Energy infrastructure investment can unlock jobs, energy security

May 18, 2018

Spring weather is finally here, but some New Yorkers haven’t forgotten being left in the cold when their homes lost heat over the winter. In the cold, but not in the dark when it comes to the solution: build more pipelines. That’s the plea from tenants at seven New York City Housing Authority developments, who recently wrote a public letter urging construction of a proposed natural gas pipeline, stating: “As we learned with [Superstorm] Sandy, without reliable energy infrastructure, our residents can easily lose power and heat.”

Northeastern state officials don’t seem interested – obstructing one pipeline project after another, even pipelines approved by federal regulators after exhaustive reviews. Failure to invest in energy infrastructure is a big reason New York’s electricity costs have been running as much as 50 percent above the national average. Same for Boston, which actually welcomed a tanker containing Russian natural gas earlier this year. All the while, plenty of U.S. natural gas is available in nearby Pennsylvania – one of the leading natural gas-producing states in the world’s leading natural gas-producing nation.

New England is a case study in the costs of self-imposed infrastructure constraints, but the region’s troubles also illustrate the flipside: the benefits of infrastructure opportunity. Communities across the nation who embrace those opportunities can enjoy not just affordable, reliable energy but jobs – including well-paying, middle-class sustaining construction jobs. Besides the roads, bridges and buildings usually in the spotlight when policymakers talk about investing in U.S. infrastructure, 32 percent of today’s construction industry workforce is employed on energy projects, amounting to over 2 million workers. Pipeline construction alone supports more than 41,700 jobs for union workers each year, generating over $2.3 billion in wages.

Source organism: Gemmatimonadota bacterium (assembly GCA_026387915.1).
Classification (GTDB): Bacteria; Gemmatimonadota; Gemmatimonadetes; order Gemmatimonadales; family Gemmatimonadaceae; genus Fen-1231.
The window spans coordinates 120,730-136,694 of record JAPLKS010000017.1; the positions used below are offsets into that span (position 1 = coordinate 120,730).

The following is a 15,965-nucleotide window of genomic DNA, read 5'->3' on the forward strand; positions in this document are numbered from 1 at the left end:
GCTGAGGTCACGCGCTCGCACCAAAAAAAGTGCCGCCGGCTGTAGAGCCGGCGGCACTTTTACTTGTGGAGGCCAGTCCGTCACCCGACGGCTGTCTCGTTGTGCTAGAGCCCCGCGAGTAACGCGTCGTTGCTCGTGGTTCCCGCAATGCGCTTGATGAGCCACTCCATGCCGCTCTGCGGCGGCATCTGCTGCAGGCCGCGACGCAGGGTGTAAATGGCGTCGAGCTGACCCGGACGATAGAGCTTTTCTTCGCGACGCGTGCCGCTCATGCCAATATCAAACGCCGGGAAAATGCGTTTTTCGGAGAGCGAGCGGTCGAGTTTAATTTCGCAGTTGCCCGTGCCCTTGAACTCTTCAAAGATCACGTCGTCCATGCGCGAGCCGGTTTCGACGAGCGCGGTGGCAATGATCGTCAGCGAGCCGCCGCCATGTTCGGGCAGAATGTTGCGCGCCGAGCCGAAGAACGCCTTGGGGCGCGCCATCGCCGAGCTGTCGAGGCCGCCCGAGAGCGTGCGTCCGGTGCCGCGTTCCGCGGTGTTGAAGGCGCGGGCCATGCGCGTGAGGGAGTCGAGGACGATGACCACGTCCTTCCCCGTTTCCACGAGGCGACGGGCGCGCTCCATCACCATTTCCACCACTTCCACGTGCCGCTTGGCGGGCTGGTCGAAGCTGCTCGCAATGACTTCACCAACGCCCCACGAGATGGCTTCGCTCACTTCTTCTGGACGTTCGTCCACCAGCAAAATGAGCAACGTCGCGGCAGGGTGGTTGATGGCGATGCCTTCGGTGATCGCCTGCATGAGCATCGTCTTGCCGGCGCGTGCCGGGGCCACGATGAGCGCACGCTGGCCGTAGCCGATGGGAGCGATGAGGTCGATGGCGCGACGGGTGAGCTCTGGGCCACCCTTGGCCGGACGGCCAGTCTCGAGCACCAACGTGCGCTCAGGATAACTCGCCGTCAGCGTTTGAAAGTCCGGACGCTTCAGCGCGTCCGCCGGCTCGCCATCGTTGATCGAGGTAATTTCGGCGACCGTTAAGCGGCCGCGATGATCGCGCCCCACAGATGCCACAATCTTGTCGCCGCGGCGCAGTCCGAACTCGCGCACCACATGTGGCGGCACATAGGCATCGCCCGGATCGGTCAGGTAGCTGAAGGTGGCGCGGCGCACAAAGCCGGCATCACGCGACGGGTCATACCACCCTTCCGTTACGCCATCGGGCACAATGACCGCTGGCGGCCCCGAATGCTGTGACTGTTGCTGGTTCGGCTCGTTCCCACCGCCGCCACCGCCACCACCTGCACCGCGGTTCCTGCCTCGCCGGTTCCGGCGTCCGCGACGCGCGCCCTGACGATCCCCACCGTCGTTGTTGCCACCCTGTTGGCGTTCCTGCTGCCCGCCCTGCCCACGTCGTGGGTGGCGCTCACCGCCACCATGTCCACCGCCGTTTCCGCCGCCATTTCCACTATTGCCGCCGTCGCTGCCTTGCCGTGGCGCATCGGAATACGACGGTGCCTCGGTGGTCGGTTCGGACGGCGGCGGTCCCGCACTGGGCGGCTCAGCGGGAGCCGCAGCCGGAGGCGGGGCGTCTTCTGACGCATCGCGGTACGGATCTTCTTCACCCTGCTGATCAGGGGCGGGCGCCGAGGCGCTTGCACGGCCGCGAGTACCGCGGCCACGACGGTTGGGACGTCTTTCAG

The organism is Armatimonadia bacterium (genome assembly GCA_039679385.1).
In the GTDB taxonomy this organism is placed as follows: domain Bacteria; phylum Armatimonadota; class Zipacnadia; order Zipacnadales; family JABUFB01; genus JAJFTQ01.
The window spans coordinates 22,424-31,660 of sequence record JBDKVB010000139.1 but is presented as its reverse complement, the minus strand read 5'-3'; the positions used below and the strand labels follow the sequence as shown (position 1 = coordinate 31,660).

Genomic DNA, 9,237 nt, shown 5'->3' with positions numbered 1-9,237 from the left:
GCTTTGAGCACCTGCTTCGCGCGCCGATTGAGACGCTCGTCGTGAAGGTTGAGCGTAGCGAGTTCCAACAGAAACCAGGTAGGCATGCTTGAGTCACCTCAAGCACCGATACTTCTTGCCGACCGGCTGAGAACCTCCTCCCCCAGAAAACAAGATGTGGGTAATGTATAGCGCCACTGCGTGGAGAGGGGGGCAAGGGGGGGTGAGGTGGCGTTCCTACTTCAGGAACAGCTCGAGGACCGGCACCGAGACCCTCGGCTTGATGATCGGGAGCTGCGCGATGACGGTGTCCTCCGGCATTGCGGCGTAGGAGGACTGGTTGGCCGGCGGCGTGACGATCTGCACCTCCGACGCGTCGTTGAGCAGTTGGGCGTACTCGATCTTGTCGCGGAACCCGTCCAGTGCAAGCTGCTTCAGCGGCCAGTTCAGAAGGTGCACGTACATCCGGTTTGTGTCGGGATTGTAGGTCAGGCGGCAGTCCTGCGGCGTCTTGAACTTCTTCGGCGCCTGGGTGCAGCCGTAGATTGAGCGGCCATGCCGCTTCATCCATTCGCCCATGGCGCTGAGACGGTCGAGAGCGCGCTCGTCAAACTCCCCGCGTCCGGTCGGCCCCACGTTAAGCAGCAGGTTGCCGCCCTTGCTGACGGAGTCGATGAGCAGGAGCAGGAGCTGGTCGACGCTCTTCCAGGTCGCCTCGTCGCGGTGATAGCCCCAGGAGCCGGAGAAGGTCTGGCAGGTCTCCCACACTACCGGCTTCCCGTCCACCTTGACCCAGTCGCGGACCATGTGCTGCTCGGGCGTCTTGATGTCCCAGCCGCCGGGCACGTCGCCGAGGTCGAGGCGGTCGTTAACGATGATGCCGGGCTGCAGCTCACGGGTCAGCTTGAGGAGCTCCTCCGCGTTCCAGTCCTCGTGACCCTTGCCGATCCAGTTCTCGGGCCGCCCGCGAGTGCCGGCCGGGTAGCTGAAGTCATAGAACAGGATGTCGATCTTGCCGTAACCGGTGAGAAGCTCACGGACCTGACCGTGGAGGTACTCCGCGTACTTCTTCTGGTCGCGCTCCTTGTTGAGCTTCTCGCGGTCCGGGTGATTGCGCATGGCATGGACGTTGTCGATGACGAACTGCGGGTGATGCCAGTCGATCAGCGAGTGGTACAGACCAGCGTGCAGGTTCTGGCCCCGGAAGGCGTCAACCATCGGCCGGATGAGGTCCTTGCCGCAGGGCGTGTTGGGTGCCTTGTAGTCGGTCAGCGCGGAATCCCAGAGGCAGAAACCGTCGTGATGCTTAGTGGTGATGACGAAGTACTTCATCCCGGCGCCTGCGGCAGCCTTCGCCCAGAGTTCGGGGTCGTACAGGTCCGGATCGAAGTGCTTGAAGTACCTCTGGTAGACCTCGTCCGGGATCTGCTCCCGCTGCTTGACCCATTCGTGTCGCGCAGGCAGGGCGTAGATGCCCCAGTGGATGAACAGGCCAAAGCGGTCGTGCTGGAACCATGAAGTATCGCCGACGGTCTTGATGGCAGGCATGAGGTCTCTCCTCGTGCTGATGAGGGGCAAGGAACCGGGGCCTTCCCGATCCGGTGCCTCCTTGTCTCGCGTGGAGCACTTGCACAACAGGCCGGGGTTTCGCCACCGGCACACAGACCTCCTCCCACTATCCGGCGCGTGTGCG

And those numbers could grow. Our road to the top in world natural gas and oil production has led to growing production in some new areas – areas not always well-connected to the existing energy transportation network. Even established production regions like the Permian Basin in Texas are straining pipeline capacity because production has grown so much...

Read entire article ata The Hill. 

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